Methods and Results—

Participants were 2526 individuals of European ancestry and 466 individuals of African ancestry who experienced an incident HF event during follow-up in the respective cohorts. Within each study, the association between genetic variants and time to mortality among individuals with HF was assessed by Cox proportional hazards models that included adjustment for sex and age at the time of the HF event. Prospective fixed-effect meta-analyses were conducted for the 4 study populations of European ancestry (N=1645 deaths) and for the 2 populations of African ancestry (N=281 deaths). Genome-wide significance was set at P=5.0x10–7. Meta-analytic findings among individuals of European ancestry revealed 1 genome-wide significant locus on chromosome 3p22 in an intron of CKLF-like MARVEL transmembrane domain containing 7 (CMTM7, P=3.2x10–7). Eight additional loci in individuals of European ancestry and 4 loci in individuals of African ancestry were identified by high-signal SNPs (P<1.0x10–5) but did not meet genome-wide significance.

Conclusions—

This study identified a novel locus associated with all-cause mortality among individuals of European ancestry with HF. This finding warrants additional investigation, including replication, in other studies of HF.

  N. L Smith , J. F Felix , A. C Morrison , S Demissie , N. L Glazer , L. R Loehr , L. A Cupples , A Dehghan , T Lumley , W. D Rosamond , W Lieb , F Rivadeneira , J. C Bis , A. R Folsom , E Benjamin , Y. S Aulchenko , T Haritunians , D Couper , J Murabito , Y. A Wang , B. H Stricker , J. S Gottdiener , P. P Chang , T. J Wang , K. M Rice , A Hofman , S. R Heckbert , E. R Fox , C. J O'Donnell , A. G Uitterlinden , J. I Rotter , J. T Willerson , D Levy , C. M van Duijn , B. M Psaty , J. C. M Witteman , E Boerwinkle and R. S. Vasan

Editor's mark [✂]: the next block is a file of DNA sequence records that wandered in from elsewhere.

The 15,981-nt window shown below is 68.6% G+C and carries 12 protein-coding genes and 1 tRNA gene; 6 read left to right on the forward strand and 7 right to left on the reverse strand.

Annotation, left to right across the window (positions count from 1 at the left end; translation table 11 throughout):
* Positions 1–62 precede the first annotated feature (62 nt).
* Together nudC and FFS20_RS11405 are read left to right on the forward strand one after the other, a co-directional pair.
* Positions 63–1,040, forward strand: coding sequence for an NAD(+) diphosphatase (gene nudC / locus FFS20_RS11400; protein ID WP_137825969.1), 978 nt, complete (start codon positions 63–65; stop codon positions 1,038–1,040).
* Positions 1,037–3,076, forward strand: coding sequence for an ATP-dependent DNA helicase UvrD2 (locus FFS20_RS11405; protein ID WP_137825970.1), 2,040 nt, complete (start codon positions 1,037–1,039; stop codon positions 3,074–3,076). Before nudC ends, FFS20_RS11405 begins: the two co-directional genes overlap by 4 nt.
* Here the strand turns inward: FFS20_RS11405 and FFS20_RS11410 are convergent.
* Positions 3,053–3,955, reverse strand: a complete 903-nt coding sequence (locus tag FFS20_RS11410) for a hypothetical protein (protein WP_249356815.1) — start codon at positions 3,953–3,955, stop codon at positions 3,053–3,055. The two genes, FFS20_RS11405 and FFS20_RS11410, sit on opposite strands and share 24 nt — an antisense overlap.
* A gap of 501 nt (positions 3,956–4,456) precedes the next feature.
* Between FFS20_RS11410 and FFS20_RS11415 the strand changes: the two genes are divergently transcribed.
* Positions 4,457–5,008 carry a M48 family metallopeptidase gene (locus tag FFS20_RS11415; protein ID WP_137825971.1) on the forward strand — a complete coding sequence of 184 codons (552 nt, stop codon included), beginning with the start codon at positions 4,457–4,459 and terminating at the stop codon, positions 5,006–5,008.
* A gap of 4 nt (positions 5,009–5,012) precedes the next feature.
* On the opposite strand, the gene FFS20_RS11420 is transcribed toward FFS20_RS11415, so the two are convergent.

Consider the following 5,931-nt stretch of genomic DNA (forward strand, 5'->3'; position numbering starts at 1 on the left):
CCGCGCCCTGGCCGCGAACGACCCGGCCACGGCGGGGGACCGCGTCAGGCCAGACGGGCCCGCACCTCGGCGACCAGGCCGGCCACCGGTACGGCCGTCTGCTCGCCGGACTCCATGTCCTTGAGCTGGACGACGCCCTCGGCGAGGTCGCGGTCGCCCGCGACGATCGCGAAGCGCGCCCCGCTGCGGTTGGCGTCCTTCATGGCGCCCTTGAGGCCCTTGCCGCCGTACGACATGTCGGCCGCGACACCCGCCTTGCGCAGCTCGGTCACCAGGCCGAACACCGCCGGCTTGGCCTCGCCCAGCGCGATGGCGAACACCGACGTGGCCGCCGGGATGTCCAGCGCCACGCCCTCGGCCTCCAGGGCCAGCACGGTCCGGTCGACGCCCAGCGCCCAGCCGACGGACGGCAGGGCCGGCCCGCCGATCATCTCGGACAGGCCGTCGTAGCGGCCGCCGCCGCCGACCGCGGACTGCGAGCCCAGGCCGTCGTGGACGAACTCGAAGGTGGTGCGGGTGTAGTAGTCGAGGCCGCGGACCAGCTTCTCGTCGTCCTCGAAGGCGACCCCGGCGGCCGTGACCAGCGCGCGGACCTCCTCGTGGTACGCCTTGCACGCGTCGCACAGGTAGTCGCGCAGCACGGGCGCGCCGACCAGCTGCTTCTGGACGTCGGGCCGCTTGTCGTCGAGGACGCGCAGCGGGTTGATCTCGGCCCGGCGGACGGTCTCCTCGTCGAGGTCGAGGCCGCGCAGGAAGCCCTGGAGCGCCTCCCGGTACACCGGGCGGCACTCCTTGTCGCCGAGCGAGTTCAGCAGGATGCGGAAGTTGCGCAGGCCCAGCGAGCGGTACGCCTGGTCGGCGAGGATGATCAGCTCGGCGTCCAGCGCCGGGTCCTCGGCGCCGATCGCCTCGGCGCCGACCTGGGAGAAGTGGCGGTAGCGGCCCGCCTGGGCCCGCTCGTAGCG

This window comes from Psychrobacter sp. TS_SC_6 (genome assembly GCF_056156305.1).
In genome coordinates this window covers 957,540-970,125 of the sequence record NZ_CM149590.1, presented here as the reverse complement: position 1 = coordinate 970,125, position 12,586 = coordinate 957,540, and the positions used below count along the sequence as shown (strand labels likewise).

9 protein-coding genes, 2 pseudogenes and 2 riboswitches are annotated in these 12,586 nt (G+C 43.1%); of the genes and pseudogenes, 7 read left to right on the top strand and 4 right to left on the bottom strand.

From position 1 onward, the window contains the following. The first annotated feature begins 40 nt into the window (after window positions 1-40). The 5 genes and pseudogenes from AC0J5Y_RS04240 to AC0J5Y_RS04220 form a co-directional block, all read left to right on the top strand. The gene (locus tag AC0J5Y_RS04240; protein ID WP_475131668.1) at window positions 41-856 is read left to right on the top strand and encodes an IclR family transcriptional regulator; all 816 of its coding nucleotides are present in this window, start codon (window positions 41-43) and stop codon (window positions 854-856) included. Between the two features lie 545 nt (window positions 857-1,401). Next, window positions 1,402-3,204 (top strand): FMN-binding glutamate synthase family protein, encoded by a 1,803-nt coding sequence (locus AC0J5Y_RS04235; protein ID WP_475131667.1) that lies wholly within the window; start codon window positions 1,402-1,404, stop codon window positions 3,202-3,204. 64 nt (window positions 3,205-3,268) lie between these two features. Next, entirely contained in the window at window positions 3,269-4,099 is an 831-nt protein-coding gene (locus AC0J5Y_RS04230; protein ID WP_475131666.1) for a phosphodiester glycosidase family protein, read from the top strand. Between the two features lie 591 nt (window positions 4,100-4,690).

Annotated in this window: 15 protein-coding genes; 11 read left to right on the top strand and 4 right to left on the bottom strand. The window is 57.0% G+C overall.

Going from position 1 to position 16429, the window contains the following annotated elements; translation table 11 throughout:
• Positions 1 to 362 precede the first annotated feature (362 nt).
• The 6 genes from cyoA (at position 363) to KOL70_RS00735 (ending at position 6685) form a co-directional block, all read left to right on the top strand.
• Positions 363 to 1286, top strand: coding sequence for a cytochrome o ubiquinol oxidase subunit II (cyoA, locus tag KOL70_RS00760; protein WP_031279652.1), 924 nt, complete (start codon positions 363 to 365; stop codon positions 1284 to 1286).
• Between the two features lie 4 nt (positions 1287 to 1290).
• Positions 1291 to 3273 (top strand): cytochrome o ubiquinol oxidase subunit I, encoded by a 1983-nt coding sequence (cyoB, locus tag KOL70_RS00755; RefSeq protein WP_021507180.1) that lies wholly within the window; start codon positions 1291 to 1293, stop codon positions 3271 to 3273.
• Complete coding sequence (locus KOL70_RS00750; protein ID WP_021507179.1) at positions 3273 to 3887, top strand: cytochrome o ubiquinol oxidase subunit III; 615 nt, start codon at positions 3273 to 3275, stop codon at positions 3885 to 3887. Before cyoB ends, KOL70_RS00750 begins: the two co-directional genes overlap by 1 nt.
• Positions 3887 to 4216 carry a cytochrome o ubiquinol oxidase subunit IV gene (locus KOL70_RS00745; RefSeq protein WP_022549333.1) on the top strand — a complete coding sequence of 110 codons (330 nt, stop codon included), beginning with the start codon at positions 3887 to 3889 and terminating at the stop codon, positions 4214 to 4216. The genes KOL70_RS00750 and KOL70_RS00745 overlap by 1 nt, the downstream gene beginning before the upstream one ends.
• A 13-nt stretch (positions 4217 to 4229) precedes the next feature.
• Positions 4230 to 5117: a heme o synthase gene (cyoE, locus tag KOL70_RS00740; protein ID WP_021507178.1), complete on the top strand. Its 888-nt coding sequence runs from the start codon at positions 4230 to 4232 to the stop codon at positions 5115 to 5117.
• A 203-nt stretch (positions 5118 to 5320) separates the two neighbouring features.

Background—

Although genetic factors contribute to the onset of heart failure (HF), no large-scale genome-wide investigation of HF risk has been published to date. We have investigated the association of 2 478 304 single-nucleotide polymorphisms with incident HF by meta-analyzing data from 4 community-based prospective cohorts: the Atherosclerosis Risk in Communities Study, the Cardiovascular Health Study, the Framingham Heart Study, and the Rotterdam Study.

Methods and Results—

Eligible participants for these analyses were of European or African ancestry and free of clinical HF at baseline. Each study independently conducted genome-wide scans and imputed data to the 2.5 million single-nucleotide polymorphisms in HapMap. Within each study, Cox proportional hazards regression models provided age- and sex-adjusted estimates of the association between each variant and time to incident HF. Fixed-effect meta-analyses combined results for each single-nucleotide polymorphism from the 4 cohorts to produce an overall association estimate and P value. A genome-wide significance P value threshold was set a priori at 5.0x10–7. During a mean follow-up of 11.5 years, 2526 incident HF events (12%) occurred in 20 926 European-ancestry participants. The meta-analysis identified a genome-wide significant locus at chromosomal position 15q22 (1.4x10–8), which was 58.8 kb from USP3. Among 2895 African-ancestry participants, 466 incident HF events (16%) occurred during a mean follow-up of 13.7 years. One genome-wide significant locus was identified at 12q14 (6.7x10–8), which was 6.3 kb from LRIG3.